6 So we built the wall. And all the wall was joined together to half its height, for the people had a mind to work.
7 11 But when qSanballat and Tobiah and the Arabs and the Ammonites and the Ashdodites heard that the repairing of the walls of Jerusalem was going forward and that the breaches were beginning to be closed, they were very angry. 8 wAnd they all plotted together to come and fight against Jerusalem and to cause confusion in it. 9 And we prayed to our God and set a guard as a protection against them day and night.
10 In Judah it was said,12 “The strength of those who bear the burdens is failing. There is too much rubble. By ourselves we will not be able to rebuild the wall.” 11 And our enemies said, “They will not know or see till we come among them and kill them and stop the work.” 12 At that time the Jews who lived near them came from all directions and said to us ten times, “You must return to us.”13 13 So in the lowest parts of the space behind the wall, in open places, I stationed the people by their clans, with their swords, their spears, and their bows. 14 And I looked and arose and said to the nobles and to the officials and to the rest of the people, x“Do not be afraid of them. Remember the Lord, ywho is great and awesome, zand fight for your brothers, your sons, your daughters, your wives, and your homes.”
The Work Resumes
15 When our enemies heard that it was known to us aand that God had frustrated their plan, we all returned to the wall, each to his work. 16 From that day on, half of my servants worked on construction, and half held the spears, shields, bows, and bcoats of mail. And the leaders stood behind the whole house of Judah, 17 who were building on the wall. Those who carried burdens were loaded in such a way that each labored on the work with one hand and held his weapon with the other. 18 And each of the builders had his sword strapped at his side while he built. The man who sounded the trumpet was beside me. 19 And I said to cthe nobles and to the officials and to the rest of the people, “The work is great and widely spread, and we are separated on the wall, far from one another. 20 In the place where you hear the sound of the trumpet, rally to us there. dOur God will fight for us.”
21 So we labored at the work, and half of them held the spears from the break of dawn until the stars came out. 22 I also said to the people at that time, “Let every man and his servant pass the night within Jerusalem, that they may be a guard for us by night and may labor by day.” 23 So neither I nor my brothers nor my servants nor the men of the guard who followed me, none of us took off our clothes; eeach kept his weapon at his right hand.14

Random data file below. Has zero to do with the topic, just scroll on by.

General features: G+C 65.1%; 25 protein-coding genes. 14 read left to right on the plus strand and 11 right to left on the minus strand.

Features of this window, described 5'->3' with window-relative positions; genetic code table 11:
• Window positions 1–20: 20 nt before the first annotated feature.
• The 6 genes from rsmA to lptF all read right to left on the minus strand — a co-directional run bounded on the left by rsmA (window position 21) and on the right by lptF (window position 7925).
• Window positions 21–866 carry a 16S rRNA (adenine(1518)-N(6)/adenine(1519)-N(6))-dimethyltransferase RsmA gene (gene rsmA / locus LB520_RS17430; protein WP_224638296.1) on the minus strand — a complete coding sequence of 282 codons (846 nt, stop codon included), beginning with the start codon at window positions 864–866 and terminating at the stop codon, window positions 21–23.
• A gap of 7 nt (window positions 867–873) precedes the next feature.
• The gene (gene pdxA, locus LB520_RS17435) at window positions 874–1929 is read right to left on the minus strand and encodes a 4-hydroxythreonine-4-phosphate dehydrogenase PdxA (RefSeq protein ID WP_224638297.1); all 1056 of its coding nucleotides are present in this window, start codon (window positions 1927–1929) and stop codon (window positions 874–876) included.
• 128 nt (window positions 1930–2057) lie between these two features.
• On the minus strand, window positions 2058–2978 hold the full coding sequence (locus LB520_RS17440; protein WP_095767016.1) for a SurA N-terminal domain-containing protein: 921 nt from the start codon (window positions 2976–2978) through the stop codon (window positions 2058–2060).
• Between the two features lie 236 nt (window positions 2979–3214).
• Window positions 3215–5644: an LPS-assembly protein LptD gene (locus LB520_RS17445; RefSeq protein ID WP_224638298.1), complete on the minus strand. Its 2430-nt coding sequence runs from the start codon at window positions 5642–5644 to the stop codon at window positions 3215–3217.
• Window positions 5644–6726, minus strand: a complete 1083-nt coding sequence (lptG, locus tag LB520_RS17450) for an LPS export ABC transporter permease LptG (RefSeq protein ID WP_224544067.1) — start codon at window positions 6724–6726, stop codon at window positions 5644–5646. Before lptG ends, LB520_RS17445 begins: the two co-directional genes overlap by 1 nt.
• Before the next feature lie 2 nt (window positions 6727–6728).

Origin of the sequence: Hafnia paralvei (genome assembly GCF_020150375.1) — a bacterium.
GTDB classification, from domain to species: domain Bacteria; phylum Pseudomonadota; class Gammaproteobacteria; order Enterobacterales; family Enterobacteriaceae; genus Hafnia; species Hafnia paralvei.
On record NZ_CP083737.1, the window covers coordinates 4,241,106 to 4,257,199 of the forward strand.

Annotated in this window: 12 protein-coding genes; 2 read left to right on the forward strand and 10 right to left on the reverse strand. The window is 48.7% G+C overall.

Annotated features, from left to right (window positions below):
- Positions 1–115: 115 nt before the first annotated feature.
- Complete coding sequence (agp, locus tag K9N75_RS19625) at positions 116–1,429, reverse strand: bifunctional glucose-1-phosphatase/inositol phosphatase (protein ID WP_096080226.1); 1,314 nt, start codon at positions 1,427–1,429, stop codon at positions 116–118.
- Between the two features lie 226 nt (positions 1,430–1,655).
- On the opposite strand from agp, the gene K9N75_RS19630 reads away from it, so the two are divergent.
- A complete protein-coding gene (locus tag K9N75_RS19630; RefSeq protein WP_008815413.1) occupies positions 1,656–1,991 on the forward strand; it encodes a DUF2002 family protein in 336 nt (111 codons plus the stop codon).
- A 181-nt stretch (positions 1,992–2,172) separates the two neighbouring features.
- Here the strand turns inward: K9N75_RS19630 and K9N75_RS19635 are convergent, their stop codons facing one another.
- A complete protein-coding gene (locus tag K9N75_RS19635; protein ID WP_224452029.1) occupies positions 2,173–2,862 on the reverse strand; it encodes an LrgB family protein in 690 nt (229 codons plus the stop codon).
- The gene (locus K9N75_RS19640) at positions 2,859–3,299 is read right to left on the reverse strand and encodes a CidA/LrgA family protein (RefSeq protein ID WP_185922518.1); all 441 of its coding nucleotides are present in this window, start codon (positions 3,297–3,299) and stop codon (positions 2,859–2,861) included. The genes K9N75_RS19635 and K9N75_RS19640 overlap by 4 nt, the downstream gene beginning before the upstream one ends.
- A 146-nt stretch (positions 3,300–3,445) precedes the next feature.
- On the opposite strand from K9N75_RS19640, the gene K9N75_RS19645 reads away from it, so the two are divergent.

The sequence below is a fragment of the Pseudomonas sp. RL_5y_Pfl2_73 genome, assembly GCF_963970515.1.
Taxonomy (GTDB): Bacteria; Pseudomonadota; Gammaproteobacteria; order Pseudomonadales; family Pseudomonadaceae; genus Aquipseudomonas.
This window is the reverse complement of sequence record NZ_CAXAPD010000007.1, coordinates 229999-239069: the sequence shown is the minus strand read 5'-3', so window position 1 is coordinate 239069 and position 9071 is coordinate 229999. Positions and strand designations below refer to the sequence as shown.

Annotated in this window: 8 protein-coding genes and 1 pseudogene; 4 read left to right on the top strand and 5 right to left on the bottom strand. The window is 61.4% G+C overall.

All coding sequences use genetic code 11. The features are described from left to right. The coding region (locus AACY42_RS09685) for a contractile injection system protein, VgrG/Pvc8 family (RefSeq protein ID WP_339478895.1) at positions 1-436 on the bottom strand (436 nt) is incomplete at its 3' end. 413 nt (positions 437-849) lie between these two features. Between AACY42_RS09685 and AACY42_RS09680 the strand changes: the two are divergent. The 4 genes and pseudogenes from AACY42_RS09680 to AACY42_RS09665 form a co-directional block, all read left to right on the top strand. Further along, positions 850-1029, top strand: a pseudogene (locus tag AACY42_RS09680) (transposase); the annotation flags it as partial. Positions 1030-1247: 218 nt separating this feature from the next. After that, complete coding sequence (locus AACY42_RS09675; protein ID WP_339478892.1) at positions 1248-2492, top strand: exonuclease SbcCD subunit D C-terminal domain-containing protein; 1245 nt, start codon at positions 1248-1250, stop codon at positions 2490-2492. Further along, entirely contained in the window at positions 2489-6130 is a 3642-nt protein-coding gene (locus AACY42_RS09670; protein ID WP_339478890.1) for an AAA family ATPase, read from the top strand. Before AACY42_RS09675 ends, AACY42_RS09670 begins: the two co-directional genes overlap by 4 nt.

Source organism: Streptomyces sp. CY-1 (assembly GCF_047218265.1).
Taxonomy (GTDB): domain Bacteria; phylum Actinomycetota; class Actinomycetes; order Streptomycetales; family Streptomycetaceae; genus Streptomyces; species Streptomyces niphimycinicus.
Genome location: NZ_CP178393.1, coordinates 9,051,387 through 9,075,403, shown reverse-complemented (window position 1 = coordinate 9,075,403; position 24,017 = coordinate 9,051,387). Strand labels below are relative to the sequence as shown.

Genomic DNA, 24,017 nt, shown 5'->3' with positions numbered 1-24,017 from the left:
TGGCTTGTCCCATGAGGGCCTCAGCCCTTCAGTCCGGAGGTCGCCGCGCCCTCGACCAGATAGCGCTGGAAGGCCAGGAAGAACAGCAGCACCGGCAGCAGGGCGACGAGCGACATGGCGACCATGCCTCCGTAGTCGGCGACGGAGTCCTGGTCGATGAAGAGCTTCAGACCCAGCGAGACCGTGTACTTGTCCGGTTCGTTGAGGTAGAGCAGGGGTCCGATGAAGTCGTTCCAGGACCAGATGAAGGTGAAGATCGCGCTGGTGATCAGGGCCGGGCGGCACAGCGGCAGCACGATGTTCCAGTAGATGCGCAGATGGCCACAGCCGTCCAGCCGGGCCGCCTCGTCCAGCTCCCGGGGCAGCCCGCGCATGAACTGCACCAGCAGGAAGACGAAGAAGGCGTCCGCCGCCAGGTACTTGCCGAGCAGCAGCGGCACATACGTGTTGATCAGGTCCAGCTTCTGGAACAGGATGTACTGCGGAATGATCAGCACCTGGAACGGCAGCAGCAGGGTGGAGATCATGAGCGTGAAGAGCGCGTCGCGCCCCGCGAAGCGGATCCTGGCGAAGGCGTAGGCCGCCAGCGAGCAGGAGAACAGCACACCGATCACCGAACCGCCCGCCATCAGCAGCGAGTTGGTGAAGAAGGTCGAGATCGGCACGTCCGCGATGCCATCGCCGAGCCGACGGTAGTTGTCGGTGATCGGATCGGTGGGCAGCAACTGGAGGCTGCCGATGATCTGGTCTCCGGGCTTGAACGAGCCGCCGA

Nehemiah Stops Oppression of the Poor
5 Now there arose fa great outcry of the people and of their wives gagainst their Jewish brothers. 2 For there were those who said, “With our sons and our daughters, we are many. So let us get grain, that we may eat and keep alive.” 3 There were also those who said, “We are mortgaging our fields, our vineyards, and our houses to get grain because of the famine.” 4 And there were those who said, “We have borrowed money for hthe king’s tax on our fields and our vineyards. 5 Now iour flesh is as the flesh of our brothers, our children are as their children. Yet jwe are forcing our sons and our daughters to be slaves, and some of our daughters have already been enslaved, but it is not in our power to help it, for other men have our fields and our vineyards.”
6 I was very angry when I heard ftheir outcry and these words. 7 I took counsel with myself, and I brought charges against the nobles and the officials. I said to them, k“You are exacting interest, each from his brother.” And I held a great assembly against them 8 and said to them, “We, as far as we are able, lhave bought back our Jewish brothers who have been sold to the nations, but you even sell your brothers that they may be sold to us!” They were silent and could not find a word to say. 9 So I said, “The thing that you are doing is not good. Ought you not to walk min the fear of our God nto prevent the taunts of the nations our enemies? 10 Moreover, I and my brothers and my servants are lending them money and grain. Let us abandon this exacting of interest. 11 Return to them this very day their fields, their vineyards, their olive orchards, and their houses, and the percentage of money, grain, wine, and oil that you have been exacting from them.” 12 Then they said, “We will restore these and orequire nothing from them. We will do as you say.” And I called the priests and pmade them swear qto do as they had promised. 13 rI also shook out the fold15 of my garment and said, “So may God shake out every man from his house and from his labor who does not keep this promise. So may he be shaken out and emptied.” sAnd all the assembly said “Amen” and praised the Lord. And the people did as they had promised.